- Mike Sando, NFL Insider
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Wins and losses: The Cardinals went 5-2 with Skelton starting last season. They went 3-6 with Kolb, with one of those victories coming when Skelton was the primary quarterback. While Skelton benefited from defensive improvements late in the season, he also benefited from the bottom line. The Cardinals won more frequently when he played. Kolb didn't do enough this offseason to alter the perception that the team responds better to Skelton.
Durability: Skelton is 6-foot-6 and 244 pounds. He's sturdy and has proven durable to this point. Kolb (6-3, 218) has had a hard time staying on the field. Arizona's ability to protect its quarterbacks was in question even before starting left tackle Levi Brown suffered a torn triceps tendon. Skelton has a better chance at holding up.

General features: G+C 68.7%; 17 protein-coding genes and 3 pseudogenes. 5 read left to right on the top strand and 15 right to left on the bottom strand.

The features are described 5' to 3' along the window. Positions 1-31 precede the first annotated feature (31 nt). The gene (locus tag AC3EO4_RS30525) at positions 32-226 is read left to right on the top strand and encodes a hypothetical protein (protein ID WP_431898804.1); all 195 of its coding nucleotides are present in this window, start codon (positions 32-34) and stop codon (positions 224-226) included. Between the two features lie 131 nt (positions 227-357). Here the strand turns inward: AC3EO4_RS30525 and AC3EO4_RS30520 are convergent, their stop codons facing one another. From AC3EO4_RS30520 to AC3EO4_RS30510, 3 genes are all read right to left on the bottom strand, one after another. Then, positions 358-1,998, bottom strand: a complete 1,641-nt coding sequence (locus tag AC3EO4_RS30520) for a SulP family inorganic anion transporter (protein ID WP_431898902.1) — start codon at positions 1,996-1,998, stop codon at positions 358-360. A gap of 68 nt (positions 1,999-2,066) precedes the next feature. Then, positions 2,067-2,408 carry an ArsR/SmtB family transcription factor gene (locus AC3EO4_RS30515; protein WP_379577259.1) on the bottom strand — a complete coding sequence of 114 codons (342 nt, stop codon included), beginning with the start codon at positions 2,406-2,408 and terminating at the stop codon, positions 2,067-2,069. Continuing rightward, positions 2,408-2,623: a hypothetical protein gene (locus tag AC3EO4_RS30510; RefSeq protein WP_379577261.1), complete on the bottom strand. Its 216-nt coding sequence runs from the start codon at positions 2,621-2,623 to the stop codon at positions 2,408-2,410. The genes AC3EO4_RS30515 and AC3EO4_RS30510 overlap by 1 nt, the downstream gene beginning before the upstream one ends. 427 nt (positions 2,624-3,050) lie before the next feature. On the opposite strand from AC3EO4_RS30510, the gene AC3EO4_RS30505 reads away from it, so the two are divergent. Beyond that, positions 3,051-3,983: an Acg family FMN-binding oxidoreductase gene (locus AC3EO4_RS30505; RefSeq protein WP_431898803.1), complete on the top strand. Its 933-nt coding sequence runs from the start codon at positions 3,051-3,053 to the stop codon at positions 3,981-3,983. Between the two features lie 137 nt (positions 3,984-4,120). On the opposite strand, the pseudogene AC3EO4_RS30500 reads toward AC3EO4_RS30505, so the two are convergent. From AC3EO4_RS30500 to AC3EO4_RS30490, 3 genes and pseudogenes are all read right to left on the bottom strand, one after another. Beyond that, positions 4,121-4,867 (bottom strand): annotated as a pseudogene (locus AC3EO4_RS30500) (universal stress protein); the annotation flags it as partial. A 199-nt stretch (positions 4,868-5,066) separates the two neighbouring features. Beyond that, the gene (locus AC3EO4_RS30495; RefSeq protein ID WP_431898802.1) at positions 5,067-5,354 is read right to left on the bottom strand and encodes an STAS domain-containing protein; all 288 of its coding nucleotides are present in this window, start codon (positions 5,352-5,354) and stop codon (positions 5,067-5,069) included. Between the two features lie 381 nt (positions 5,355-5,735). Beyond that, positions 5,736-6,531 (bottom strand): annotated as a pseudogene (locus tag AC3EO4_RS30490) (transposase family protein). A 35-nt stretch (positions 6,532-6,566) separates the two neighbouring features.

Pressure: The contact Kolb signed last offseason put pressure on him to play at a high level. Kolb admittedly pressed. He said he was working this offseason to achieve a freer, let-it-rip mentality. That pursuit proved fruitless from the beginning. Kolb did not appear comfortable when under siege against New Orleans in the exhibition opener. The injury he suffered early in that game didn't help. Arizona figures to need both quarterbacks this season. Perhaps Kolb will fare better coming off the bench, without so much pressure.
Going with Kolb would have felt like an organizational decision based on how much the team has invested in him. It's difficult for an organization to bench a player it once planned to build around. However, going with Skelton feels like the right move on the merits.
Why the Arizona Cardinals' decision to start John Skelton at quarterback in Week 1 was the right call: Wins and losses: The Cardinals went 5-2 with Skelton starting last season.